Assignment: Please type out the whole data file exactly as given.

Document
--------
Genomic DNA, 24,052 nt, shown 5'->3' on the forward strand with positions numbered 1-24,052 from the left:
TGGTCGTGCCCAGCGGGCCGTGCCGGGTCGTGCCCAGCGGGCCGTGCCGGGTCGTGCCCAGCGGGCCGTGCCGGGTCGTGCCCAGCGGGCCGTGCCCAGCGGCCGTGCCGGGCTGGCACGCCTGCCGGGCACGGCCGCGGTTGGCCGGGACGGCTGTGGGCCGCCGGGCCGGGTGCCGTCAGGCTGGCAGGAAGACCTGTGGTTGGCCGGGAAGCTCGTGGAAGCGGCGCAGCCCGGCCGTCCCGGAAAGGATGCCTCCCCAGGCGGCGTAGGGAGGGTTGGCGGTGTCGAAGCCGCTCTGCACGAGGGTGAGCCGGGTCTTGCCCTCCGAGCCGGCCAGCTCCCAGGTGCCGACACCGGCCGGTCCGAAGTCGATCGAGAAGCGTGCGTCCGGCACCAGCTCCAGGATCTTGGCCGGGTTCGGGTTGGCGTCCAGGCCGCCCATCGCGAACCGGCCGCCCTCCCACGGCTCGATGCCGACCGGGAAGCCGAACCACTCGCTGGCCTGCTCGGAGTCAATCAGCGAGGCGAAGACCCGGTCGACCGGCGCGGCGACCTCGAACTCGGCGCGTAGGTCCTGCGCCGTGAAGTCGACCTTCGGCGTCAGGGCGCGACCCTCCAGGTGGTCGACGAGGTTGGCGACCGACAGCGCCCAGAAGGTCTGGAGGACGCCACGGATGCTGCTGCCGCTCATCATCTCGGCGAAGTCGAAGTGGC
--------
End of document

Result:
Genomic DNA, 24,052 nt, shown 5'->3' on the forward strand with positions numbered 1-24,052 from the left:
TGGTCGTGCCCAGCGGGCCGTGCCGGGTCGTGCCCAGCGGGCCGTGCCGGGTCGTGCCCAGCGGGCCGTGCCGGGTCGTGCCCAGCGGGCCGTGCCCAGCGGCCGTGCCGGGCTGGCACGCCTGCCGGGCACGGCCGCGGTTGGCCGGGACGGCTGTGGGCCGCCGGGCCGGGTGCCGTCAGGCTGGCAGGAAGACCTGTGGTTGGCCGGGAAGCTCGTGGAAGCGGCGCAGCCCGGCCGTCCCGGAAAGGATGCCTCCCCAGGCGGCGTAGGGAGGGTTGGCGGTGTCGAAGCCGCTCTGCACGAGGGTGAGCCGGGTCTTGCCCTCCGAGCCGGCCAGCTCCCAGGTGCCGACACCGGCCGGTCCGAAGTCGATCGAGAAGCGTGCGTCCGGCACCAGCTCCAGGATCTTGGCCGGGTTCGGGTTGGCGTCCAGGCCGCCCATCGCGAACCGGCCGCCCTCCCACGGCTCGATGCCGACCGGGAAGCCGAACCACTCGCTGGCCTGCTCGGAGTCAATCAGCGAGGCGAAGACCCGGTCGACCGGCGCGGCGACCTCGAACTCGGCGCGTAGGTCCTGCGCCGTGAAGTCGACCTTCGGCGTCAGGGCGCGACCCTCCAGGTGGTCGACGAGGTTGGCGACCGACAGCGCCCAGAAGGTCTGGAGGACGCCACGGATGCTGCTGCCGCTCATCATCTCGGCGAAGTCGAAGTGGC